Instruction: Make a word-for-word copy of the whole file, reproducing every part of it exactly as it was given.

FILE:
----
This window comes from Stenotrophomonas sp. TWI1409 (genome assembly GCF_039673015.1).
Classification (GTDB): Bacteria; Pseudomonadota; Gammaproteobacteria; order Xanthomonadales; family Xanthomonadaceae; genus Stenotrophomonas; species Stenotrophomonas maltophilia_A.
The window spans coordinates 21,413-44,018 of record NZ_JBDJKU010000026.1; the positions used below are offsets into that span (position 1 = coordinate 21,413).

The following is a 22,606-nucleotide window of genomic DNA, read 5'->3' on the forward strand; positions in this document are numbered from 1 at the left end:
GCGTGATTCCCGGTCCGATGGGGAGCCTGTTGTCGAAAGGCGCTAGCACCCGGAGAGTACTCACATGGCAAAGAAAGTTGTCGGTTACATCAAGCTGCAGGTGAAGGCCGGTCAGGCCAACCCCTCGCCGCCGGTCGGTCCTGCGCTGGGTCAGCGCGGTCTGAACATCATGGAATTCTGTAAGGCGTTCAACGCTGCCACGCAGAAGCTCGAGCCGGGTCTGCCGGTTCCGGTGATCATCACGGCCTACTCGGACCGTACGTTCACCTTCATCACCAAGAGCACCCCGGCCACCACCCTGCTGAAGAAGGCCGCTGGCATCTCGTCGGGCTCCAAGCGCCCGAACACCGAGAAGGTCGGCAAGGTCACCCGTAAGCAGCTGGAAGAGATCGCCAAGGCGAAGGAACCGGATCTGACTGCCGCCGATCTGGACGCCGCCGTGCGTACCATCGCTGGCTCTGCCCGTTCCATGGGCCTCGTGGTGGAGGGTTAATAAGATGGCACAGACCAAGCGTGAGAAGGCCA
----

This window comes from Stenotrophomonas sp. TWI1409 (genome assembly GCF_039673015.1).
Classification (GTDB): Bacteria; Pseudomonadota; Gammaproteobacteria; order Xanthomonadales; family Xanthomonadaceae; genus Stenotrophomonas; species Stenotrophomonas maltophilia_A.
The window spans coordinates 21,413-44,018 of record NZ_JBDJKU010000026.1; the positions used below are offsets into that span (position 1 = coordinate 21,413).

The following is a 22,606-nucleotide window of genomic DNA, read 5'->3' on the forward strand; positions in this document are numbered from 1 at the left end:
GCGTGATTCCCGGTCCGATGGGGAGCCTGTTGTCGAAAGGCGCTAGCACCCGGAGAGTACTCACATGGCAAAGAAAGTTGTCGGTTACATCAAGCTGCAGGTGAAGGCCGGTCAGGCCAACCCCTCGCCGCCGGTCGGTCCTGCGCTGGGTCAGCGCGGTCTGAACATCATGGAATTCTGTAAGGCGTTCAACGCTGCCACGCAGAAGCTCGAGCCGGGTCTGCCGGTTCCGGTGATCATCACGGCCTACTCGGACCGTACGTTCACCTTCATCACCAAGAGCACCCCGGCCACCACCCTGCTGAAGAAGGCCGCTGGCATCTCGTCGGGCTCCAAGCGCCCGAACACCGAGAAGGTCGGCAAGGTCACCCGTAAGCAGCTGGAAGAGATCGCCAAGGCGAAGGAACCGGATCTGACTGCCGCCGATCTGGACGCCGCCGTGCGTACCATCGCTGGCTCTGCCCGTTCCATGGGCCTCGTGGTGGAGGGTTAATAAGATGGCACAGACCAAGCGTGAGAAGGCCA